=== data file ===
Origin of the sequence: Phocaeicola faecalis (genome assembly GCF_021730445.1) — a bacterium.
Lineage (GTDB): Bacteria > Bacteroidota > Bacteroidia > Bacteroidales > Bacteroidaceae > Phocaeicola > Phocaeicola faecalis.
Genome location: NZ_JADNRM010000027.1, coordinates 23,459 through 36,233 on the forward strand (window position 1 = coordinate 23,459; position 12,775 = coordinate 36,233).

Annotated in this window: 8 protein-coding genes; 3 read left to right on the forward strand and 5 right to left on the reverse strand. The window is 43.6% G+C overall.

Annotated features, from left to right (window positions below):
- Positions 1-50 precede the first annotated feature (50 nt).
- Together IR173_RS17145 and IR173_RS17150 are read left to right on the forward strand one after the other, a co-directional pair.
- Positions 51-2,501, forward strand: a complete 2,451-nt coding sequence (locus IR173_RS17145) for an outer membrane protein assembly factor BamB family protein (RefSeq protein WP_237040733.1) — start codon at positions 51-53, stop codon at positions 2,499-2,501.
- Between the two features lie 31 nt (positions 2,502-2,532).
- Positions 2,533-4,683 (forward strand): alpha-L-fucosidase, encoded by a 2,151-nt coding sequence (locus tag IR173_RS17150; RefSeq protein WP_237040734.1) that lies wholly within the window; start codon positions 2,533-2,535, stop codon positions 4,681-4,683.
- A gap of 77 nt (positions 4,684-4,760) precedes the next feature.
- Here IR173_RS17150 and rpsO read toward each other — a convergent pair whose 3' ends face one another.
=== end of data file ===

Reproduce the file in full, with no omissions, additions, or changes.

Origin of the sequence: Phocaeicola faecalis (genome assembly GCF_021730445.1) — a bacterium.
Lineage (GTDB): Bacteria > Bacteroidota > Bacteroidia > Bacteroidales > Bacteroidaceae > Phocaeicola > Phocaeicola faecalis.
Genome location: NZ_JADNRM010000027.1, coordinates 23,459 through 36,233 on the forward strand (window position 1 = coordinate 23,459; position 12,775 = coordinate 36,233).

Annotated in this window: 8 protein-coding genes; 3 read left to right on the forward strand and 5 right to left on the reverse strand. The window is 43.6% G+C overall.

Annotated features, from left to right (window positions below):
- Positions 1-50 precede the first annotated feature (50 nt).
- Together IR173_RS17145 and IR173_RS17150 are read left to right on the forward strand one after the other, a co-directional pair.
- Positions 51-2,501, forward strand: a complete 2,451-nt coding sequence (locus IR173_RS17145) for an outer membrane protein assembly factor BamB family protein (RefSeq protein WP_237040733.1) — start codon at positions 51-53, stop codon at positions 2,499-2,501.
- Between the two features lie 31 nt (positions 2,502-2,532).
- Positions 2,533-4,683 (forward strand): alpha-L-fucosidase, encoded by a 2,151-nt coding sequence (locus tag IR173_RS17150; RefSeq protein WP_237040734.1) that lies wholly within the window; start codon positions 2,533-2,535, stop codon positions 4,681-4,683.
- A gap of 77 nt (positions 4,684-4,760) precedes the next feature.
- Here IR173_RS17150 and rpsO read toward each other — a convergent pair whose 3' ends face one another.